I am not going to go into legally publishing a remix as I honestly think in most cases, it is going to be way too complicated or even unlikely you’d ever get cleared unless you have a direct connection with the label that owns the original or a label at your back who will deal with the legal end.

I think in the EDM genre, you can call your cover a remix and fans won’t care or know the difference.  You don’t see a lot of tracks labeled as covers out there.

How to pay royalties on a cover

This part is actually pretty simple due to the relatively new service called Limelight.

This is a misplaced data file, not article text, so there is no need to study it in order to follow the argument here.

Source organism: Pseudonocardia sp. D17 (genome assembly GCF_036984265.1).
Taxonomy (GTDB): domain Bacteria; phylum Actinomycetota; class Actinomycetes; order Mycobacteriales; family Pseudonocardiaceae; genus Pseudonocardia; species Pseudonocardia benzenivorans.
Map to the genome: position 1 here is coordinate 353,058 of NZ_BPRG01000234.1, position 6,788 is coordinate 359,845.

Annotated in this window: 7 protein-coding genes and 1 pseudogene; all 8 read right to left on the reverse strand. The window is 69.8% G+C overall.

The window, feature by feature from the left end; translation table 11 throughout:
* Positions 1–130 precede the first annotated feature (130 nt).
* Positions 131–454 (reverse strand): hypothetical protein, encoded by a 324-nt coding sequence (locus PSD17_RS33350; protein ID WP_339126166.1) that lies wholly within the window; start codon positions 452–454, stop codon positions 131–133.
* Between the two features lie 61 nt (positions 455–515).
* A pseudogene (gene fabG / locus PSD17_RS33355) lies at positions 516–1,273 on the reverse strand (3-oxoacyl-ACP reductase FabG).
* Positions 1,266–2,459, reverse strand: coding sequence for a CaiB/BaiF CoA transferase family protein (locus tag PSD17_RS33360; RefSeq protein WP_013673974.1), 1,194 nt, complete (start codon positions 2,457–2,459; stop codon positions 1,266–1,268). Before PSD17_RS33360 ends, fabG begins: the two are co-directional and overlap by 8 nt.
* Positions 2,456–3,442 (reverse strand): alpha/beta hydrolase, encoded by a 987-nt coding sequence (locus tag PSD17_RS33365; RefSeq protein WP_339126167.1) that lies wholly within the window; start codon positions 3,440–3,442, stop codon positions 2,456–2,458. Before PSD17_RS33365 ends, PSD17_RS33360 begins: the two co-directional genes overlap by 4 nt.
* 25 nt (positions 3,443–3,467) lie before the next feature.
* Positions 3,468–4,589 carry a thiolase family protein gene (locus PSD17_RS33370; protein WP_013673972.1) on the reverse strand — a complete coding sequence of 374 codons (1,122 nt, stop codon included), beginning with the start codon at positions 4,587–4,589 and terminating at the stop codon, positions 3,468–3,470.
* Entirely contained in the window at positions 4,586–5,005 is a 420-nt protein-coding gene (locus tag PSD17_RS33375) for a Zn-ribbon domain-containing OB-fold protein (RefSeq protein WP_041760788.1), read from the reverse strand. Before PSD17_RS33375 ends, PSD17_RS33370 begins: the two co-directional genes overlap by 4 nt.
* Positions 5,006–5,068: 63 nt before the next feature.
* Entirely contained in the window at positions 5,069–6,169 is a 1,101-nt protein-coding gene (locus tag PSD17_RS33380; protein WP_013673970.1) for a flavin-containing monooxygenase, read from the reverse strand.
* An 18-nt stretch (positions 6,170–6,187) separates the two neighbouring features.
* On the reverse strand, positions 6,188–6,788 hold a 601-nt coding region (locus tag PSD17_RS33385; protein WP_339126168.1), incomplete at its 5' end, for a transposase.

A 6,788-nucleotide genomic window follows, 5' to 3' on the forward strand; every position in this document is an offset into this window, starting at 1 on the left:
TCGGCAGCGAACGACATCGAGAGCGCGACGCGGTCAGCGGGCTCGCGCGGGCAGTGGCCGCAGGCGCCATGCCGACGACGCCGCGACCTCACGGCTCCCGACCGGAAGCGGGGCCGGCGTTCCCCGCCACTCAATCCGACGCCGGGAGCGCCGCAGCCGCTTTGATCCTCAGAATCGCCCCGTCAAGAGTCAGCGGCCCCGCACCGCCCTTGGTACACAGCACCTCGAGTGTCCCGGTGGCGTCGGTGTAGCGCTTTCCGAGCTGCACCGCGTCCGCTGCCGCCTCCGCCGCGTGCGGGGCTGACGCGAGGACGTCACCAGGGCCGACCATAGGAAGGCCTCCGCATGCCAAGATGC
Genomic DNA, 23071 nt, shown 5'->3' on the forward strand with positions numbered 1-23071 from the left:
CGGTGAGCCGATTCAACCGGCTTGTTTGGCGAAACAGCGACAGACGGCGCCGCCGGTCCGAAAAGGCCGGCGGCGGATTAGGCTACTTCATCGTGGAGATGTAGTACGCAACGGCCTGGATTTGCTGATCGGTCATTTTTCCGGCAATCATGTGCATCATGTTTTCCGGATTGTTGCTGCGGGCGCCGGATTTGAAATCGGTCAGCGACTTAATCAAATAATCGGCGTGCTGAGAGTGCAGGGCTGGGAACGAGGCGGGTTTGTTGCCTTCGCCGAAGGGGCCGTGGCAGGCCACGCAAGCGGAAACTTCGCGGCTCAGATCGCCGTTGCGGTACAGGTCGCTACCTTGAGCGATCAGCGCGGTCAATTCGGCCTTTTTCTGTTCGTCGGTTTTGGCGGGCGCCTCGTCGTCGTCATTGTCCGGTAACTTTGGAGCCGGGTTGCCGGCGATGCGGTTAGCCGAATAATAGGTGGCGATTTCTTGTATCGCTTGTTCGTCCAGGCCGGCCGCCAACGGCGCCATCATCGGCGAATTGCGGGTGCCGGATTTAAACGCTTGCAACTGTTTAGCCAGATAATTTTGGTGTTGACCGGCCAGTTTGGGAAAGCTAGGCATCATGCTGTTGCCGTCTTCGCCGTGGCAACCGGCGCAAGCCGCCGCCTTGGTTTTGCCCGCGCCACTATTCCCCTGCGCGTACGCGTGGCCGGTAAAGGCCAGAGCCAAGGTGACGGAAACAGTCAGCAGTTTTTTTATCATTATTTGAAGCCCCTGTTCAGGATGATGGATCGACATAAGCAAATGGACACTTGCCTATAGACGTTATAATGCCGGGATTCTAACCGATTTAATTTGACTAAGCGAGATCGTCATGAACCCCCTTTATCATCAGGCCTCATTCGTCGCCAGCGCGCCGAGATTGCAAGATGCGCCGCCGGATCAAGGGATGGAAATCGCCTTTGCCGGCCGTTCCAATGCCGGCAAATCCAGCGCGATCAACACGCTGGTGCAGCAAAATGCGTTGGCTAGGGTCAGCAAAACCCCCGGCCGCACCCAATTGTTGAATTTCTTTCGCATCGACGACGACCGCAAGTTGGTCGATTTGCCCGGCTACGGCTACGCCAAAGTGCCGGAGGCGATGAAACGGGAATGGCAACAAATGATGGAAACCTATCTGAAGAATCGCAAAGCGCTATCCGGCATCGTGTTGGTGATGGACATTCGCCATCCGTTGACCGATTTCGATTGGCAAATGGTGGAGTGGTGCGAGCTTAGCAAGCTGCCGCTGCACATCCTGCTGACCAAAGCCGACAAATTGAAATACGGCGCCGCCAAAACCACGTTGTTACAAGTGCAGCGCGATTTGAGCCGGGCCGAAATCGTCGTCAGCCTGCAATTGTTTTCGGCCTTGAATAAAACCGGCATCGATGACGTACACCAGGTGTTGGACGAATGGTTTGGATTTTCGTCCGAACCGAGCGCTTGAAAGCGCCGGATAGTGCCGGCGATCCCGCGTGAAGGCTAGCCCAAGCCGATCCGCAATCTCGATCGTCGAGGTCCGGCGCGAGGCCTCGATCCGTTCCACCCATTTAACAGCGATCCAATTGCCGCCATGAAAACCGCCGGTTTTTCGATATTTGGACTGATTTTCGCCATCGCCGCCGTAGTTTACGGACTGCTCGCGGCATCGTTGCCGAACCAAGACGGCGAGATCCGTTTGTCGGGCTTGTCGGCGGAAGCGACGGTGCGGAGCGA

Limelight

Go there, fill out a relatively simple form about the song you are remixing, and your cover.  You then pre-purchase your royalty payments for however many copies of the track you plan to distribute in formats like CD, digital download, ringtones, and streams.  This is called a mechanical license.

Yes, you are legally required to pay for downloads and streams, even if they are free.

If you want your track on sale on iTunes and similar digital stores, use a service like CDbaby or Tunecore to publish your track on major e-retailers.  They will have steps that request information about the original rights holders and mark this as a cover.  Be careful; the payout you receive per stream on services like Spotify that CDbaby and Tunecore can deliver your music to may not cover the royalty payment you are technically required to pay.

Living dangerously, semi-dangerously, or squeaky-clean